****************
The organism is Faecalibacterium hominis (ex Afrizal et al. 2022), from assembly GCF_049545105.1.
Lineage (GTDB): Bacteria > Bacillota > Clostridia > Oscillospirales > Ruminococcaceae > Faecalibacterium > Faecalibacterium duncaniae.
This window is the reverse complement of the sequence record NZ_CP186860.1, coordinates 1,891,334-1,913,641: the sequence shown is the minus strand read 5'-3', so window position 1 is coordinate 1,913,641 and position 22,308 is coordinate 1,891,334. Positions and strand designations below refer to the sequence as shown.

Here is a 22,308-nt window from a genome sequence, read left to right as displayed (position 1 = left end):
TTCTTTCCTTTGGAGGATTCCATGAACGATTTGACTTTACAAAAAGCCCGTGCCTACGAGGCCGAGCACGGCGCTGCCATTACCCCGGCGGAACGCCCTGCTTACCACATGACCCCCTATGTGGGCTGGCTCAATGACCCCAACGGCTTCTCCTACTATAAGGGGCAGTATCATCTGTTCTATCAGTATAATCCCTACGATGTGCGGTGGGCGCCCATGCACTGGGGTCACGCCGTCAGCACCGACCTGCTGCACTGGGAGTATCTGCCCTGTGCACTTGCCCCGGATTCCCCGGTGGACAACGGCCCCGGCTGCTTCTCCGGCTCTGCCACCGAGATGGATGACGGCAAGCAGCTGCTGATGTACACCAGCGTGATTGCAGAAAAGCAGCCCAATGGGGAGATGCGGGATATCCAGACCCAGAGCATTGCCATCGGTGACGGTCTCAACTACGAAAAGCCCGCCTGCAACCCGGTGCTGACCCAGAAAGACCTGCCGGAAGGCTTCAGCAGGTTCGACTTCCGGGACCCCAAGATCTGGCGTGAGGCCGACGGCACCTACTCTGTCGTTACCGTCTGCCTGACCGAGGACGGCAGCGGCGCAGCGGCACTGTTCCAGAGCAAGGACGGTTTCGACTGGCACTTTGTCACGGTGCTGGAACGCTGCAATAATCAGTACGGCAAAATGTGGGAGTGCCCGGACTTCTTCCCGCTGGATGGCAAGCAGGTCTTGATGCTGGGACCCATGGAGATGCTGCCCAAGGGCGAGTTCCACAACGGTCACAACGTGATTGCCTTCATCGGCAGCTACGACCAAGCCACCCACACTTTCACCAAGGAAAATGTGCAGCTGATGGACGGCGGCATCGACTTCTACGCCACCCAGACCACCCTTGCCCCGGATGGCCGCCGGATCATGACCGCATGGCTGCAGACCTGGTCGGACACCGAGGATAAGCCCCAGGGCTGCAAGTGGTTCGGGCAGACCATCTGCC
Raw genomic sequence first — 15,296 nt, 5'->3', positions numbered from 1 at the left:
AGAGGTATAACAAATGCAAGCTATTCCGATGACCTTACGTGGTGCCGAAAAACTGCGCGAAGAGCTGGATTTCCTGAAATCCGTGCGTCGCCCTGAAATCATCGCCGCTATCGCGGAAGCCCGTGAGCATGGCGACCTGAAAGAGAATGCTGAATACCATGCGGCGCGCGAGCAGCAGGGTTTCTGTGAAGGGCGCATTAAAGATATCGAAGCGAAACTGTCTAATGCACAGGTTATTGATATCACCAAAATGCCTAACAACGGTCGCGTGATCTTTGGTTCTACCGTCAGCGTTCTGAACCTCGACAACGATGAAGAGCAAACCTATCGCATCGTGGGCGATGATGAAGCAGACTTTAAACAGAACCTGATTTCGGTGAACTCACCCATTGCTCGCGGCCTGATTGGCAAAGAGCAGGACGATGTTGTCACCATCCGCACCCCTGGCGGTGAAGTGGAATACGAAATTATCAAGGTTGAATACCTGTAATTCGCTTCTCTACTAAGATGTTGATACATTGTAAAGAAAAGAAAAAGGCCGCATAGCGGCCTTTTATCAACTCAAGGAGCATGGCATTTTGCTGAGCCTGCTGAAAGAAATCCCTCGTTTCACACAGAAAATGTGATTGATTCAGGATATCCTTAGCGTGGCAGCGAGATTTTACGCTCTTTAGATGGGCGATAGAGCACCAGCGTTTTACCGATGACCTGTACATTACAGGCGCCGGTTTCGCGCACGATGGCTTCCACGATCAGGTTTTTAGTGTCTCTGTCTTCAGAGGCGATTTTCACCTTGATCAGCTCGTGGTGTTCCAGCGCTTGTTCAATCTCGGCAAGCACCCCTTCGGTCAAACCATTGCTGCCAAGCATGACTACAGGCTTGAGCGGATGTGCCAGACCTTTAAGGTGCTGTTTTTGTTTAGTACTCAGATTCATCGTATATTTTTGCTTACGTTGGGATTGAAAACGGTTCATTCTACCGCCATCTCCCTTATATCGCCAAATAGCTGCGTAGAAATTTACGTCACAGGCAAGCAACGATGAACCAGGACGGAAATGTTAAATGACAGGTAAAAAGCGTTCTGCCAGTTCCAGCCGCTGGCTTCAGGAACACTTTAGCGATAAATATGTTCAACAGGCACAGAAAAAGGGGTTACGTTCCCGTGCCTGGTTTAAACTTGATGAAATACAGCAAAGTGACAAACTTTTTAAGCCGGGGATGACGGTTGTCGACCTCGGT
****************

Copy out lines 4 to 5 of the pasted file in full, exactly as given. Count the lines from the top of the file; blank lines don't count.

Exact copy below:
Here is a 22,308-nt window from a genome sequence, read left to right as displayed (position 1 = left end):
TTCTTTCCTTTGGAGGATTCCATGAACGATTTGACTTTACAAAAAGCCCGTGCCTACGAGGCCGAGCACGGCGCTGCCATTACCCCGGCGGAACGCCCTGCTTACCACATGACCCCCTATGTGGGCTGGCTCAATGACCCCAACGGCTTCTCCTACTATAAGGGGCAGTATCATCTGTTCTATCAGTATAATCCCTACGATGTGCGGTGGGCGCCCATGCACTGGGGTCACGCCGTCAGCACCGACCTGCTGCACTGGGAGTATCTGCCCTGTGCACTTGCCCCGGATTCCCCGGTGGACAACGGCCCCGGCTGCTTCTCCGGCTCTGCCACCGAGATGGATGACGGCAAGCAGCTGCTGATGTACACCAGCGTGATTGCAGAAAAGCAGCCCAATGGGGAGATGCGGGATATCCAGACCCAGAGCATTGCCATCGGTGACGGTCTCAACTACGAAAAGCCCGCCTGCAACCCGGTGCTGACCCAGAAAGACCTGCCGGAAGGCTTCAGCAGGTTCGACTTCCGGGACCCCAAGATCTGGCGTGAGGCCGACGGCACCTACTCTGTCGTTACCGTCTGCCTGACCGAGGACGGCAGCGGCGCAGCGGCACTGTTCCAGAGCAAGGACGGTTTCGACTGGCACTTTGTCACGGTGCTGGAACGCTGCAATAATCAGTACGGCAAAATGTGGGAGTGCCCGGACTTCTTCCCGCTGGATGGCAAGCAGGTCTTGATGCTGGGACCCATGGAGATGCTGCCCAAGGGCGAGTTCCACAACGGTCACAACGTGATTGCCTTCATCGGCAGCTACGACCAAGCCACCCACACTTTCACCAAGGAAAATGTGCAGCTGATGGACGGCGGCATCGACTTCTACGCCACCCAGACCACCCTTGCCCCGGATGGCCGCCGGATCATGACCGCATGGCTGCAGACCTGGTCGGACACCGAGGATAAGCCCCAGGGCTGCAAGTGGTTCGGGCAGACCATCTGCC